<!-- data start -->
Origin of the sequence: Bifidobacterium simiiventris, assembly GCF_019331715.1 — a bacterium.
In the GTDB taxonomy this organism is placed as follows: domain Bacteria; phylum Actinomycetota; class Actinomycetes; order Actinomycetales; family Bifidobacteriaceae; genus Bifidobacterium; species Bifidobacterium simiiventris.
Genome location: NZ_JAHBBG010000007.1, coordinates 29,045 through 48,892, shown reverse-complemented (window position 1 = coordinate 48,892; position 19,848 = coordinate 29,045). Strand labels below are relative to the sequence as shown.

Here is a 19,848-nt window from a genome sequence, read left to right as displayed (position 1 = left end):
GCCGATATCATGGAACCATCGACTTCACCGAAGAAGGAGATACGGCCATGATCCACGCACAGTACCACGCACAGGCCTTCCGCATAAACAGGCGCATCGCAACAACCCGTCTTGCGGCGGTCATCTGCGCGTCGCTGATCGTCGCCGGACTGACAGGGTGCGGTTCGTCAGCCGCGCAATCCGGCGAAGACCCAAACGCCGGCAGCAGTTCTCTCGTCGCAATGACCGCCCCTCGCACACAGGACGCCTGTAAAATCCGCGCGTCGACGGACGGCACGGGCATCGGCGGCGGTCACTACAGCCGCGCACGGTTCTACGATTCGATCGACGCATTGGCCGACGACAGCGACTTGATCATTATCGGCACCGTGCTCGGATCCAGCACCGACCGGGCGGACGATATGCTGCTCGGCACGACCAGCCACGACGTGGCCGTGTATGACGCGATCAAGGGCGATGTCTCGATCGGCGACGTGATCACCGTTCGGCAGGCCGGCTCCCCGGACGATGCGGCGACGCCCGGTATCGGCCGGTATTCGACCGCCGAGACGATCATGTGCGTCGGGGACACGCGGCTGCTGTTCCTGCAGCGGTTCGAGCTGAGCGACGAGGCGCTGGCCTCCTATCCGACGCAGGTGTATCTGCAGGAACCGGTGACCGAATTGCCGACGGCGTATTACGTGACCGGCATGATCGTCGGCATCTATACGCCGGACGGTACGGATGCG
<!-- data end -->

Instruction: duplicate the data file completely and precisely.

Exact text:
Origin of the sequence: Bifidobacterium simiiventris, assembly GCF_019331715.1 — a bacterium.
In the GTDB taxonomy this organism is placed as follows: domain Bacteria; phylum Actinomycetota; class Actinomycetes; order Actinomycetales; family Bifidobacteriaceae; genus Bifidobacterium; species Bifidobacterium simiiventris.
Genome location: NZ_JAHBBG010000007.1, coordinates 29,045 through 48,892, shown reverse-complemented (window position 1 = coordinate 48,892; position 19,848 = coordinate 29,045). Strand labels below are relative to the sequence as shown.

Here is a 19,848-nt window from a genome sequence, read left to right as displayed (position 1 = left end):
GCCGATATCATGGAACCATCGACTTCACCGAAGAAGGAGATACGGCCATGATCCACGCACAGTACCACGCACAGGCCTTCCGCATAAACAGGCGCATCGCAACAACCCGTCTTGCGGCGGTCATCTGCGCGTCGCTGATCGTCGCCGGACTGACAGGGTGCGGTTCGTCAGCCGCGCAATCCGGCGAAGACCCAAACGCCGGCAGCAGTTCTCTCGTCGCAATGACCGCCCCTCGCACACAGGACGCCTGTAAAATCCGCGCGTCGACGGACGGCACGGGCATCGGCGGCGGTCACTACAGCCGCGCACGGTTCTACGATTCGATCGACGCATTGGCCGACGACAGCGACTTGATCATTATCGGCACCGTGCTCGGATCCAGCACCGACCGGGCGGACGATATGCTGCTCGGCACGACCAGCCACGACGTGGCCGTGTATGACGCGATCAAGGGCGATGTCTCGATCGGCGACGTGATCACCGTTCGGCAGGCCGGCTCCCCGGACGATGCGGCGACGCCCGGTATCGGCCGGTATTCGACCGCCGAGACGATCATGTGCGTCGGGGACACGCGGCTGCTGTTCCTGCAGCGGTTCGAGCTGAGCGACGAGGCGCTGGCCTCCTATCCGACGCAGGTGTATCTGCAGGAACCGGTGACCGAATTGCCGACGGCGTATTACGTGACCGGCATGATCGTCGGCATCTATACGCCGGACGGTACGGATGCG